John Davies says: I’m so pleased to be living in Wales where our much-maligned Transport for Wales concluded wage agreements with the unions over a year ago and will have nothing to do with the ‘stations idiocy’ – yet nothing is heard about this outside Wales. I understand TfW have been developing a ‘PayPoint’ solution to smaller ticket offices as general retail outlets and even bringing back ticket facilities to places that lost them years ago. It’s such a shame that rolling stock issues and staff training is impacting on services (and rail’s reputation).
Stuart Parkes nominated: ‘The Marsden Rattler’, which now gives its name to a restaurant, served surprisingly enough, the Marsden area of South Shields. A fiend of mine gave the afternoon parcels train from Leeds to Heysham which was usually very short the esoteric name ‘The Futile Flyer’. If we can go beyond Britain two of the east German narrow gauge lines have nicknames. The Puttbus- Göhren line on the island of Rügen is ‘Der Rasende Roland’ (raging Roland) and on the mainland the Bad Doberan- Kühlungsborn line is ‘Molli’ for some reason.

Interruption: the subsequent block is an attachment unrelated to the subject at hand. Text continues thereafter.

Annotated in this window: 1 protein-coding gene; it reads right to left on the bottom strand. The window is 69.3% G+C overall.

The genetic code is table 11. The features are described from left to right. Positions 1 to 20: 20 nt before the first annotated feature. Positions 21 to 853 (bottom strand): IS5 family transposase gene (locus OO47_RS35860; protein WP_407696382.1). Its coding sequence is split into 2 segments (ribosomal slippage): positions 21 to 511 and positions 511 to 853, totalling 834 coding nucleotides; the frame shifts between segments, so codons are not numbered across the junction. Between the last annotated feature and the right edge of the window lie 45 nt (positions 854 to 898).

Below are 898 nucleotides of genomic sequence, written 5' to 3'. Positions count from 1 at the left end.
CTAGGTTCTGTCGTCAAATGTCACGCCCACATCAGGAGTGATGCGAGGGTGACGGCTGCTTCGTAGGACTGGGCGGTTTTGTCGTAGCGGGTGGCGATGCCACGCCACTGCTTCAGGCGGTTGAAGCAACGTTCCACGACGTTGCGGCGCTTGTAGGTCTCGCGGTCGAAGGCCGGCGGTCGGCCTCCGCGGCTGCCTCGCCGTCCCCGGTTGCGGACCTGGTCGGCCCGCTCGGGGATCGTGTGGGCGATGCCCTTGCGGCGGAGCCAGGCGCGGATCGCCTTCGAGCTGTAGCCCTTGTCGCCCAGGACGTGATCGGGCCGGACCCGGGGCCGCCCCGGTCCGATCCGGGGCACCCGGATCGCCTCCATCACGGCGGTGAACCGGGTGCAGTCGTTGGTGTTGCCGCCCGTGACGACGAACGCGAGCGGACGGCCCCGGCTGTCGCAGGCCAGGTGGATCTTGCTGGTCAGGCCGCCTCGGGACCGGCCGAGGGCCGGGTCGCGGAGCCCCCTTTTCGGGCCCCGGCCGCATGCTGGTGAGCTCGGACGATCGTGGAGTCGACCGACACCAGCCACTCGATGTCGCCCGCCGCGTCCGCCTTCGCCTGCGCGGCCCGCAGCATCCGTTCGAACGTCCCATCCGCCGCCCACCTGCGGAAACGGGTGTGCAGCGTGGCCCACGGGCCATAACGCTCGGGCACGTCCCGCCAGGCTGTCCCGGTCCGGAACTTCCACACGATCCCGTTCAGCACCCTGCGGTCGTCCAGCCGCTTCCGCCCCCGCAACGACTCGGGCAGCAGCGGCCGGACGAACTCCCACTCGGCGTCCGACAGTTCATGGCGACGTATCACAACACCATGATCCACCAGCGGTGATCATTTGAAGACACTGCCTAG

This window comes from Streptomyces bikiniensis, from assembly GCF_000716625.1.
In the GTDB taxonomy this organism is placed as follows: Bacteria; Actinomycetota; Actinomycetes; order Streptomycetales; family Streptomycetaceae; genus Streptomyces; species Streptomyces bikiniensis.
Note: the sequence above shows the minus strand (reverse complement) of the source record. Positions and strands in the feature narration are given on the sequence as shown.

I’ve done several talks about my new book ‘Lancastrians’, including events in Bolton, Blackrod, Preston, Stretford and Grange-over-Sands.
Future events include Lancaster on September 9th, for Friends of Real Lancashire, followed by Eccles Local History Society on the 13th, Working Class Museum Library on the 15th, Turton Local History Society on the 28th, Bolton Family History Society on October 4th and Grange-over-Sands Photographic Society on the 16th. Last one currently scheduled is in Rochdale for TheEdwin Waugh Dialect Society on November 14th
Still in Print (at special prices)
ALLEN CLARKE: Lancashire’s Romantic Radical £6.99 (normally £18.99)
Moorlands, Memories and Reflections £15.00 (£21.00)
The Works (novel set in Horwich Loco Works) £6 (£12.99)
With Walt Whitman in Bolton £6 (9.99)
Last Train from Blackstock Junction (published by Platform 5 Books). A collection of short stories about railway life in the North of England. Salvo readers can get the book at a specially discounted price, courtesy of Platform 5 Publishing. Go to https://www.platform5.com/Catalogue/New-Titles. Enter LAST22 in the promotional code box at the basket and this will reduce the unit price from £12.95 to £10.95.
The Settle-Carlisle Railway (published by Crowood £24) – can do it for Salvo readers at £16
See www.lancashireloominary.co.uk for full details of the books (ignore the prices shown and use the above – add total of £3 per order for post and packing in UK)